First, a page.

Instructor: Double equals will tell you if two things have the same value, and triple equals will tell you if two things have the same value and of the same type. Let's look at a few examples.
5 == 5 is true, but 5 == "5" is also true. What's happening here is that the string "5" is actually being coerced into a number by the double equals and then being checked against the number 5.
For triple equals, 5 === 5 is true, but 5 === "5" is false. That's where we can really see the difference between the double and the triple equals.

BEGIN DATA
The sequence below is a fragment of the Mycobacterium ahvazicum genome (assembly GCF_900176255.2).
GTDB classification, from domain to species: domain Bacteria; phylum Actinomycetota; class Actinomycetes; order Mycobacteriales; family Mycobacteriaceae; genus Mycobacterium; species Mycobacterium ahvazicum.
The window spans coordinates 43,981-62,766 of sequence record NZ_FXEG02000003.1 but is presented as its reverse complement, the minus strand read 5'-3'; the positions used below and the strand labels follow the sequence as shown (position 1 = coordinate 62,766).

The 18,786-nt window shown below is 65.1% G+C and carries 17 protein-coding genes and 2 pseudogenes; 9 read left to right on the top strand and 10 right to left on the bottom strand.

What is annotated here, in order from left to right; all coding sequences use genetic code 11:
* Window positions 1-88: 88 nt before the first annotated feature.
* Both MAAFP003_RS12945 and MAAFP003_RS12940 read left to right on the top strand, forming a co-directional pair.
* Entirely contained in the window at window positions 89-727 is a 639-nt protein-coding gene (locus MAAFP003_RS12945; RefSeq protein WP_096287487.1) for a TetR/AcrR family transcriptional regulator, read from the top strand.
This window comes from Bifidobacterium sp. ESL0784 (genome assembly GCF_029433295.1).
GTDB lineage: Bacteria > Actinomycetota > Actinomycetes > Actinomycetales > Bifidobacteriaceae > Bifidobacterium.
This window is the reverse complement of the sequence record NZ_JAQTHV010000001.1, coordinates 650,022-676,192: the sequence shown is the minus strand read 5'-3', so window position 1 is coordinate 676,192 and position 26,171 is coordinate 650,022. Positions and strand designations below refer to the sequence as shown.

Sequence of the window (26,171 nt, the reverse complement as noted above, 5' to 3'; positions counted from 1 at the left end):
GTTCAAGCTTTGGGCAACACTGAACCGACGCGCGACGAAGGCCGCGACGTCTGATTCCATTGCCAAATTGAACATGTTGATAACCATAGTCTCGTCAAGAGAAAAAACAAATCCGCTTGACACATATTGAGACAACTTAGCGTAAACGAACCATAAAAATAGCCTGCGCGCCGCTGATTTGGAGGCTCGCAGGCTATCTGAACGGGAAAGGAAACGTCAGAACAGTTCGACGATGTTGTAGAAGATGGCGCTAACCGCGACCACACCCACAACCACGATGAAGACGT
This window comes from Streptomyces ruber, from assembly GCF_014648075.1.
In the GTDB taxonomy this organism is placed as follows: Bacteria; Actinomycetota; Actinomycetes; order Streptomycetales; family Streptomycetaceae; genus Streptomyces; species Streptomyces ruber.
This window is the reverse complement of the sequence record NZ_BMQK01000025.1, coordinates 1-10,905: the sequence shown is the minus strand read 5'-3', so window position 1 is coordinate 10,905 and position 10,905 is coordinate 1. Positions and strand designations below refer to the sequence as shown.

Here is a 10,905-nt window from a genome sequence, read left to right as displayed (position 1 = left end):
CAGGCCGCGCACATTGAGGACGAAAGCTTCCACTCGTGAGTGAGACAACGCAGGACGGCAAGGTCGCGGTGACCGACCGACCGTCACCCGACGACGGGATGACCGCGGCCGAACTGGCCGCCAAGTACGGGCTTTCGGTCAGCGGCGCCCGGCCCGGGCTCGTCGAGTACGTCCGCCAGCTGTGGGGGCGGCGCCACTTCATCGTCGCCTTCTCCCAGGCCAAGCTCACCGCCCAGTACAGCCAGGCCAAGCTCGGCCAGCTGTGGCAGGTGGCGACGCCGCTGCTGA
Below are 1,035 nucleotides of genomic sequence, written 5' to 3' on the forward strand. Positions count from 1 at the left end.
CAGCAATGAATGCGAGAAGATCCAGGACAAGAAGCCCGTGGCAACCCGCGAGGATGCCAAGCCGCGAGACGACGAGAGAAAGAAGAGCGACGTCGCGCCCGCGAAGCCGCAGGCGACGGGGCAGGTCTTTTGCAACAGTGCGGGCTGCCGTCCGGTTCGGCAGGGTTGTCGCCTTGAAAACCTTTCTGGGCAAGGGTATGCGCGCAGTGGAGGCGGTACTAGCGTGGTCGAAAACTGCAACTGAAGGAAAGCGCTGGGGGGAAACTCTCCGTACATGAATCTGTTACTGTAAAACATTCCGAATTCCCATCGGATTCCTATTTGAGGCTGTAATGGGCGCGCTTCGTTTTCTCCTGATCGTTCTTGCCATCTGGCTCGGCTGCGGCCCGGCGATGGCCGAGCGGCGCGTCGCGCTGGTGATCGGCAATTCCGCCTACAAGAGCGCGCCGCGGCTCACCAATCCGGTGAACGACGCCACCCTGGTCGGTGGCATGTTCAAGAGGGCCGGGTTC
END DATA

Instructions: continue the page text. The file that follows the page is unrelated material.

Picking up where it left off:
We also have to be careful with null and undefined, because null == undefined is true, but null === undefined is false.
One other note is that not a number is never equal to anything with either double or triple equals, including not a number.
All the same rules we just talked about also apply to !=, and !==, with the != having the same rules as == and !== having the same rule as ===.
The prevailing advice is to always use triple equals as much as possible, because using double equals can sometimes unknowingly get you into trouble.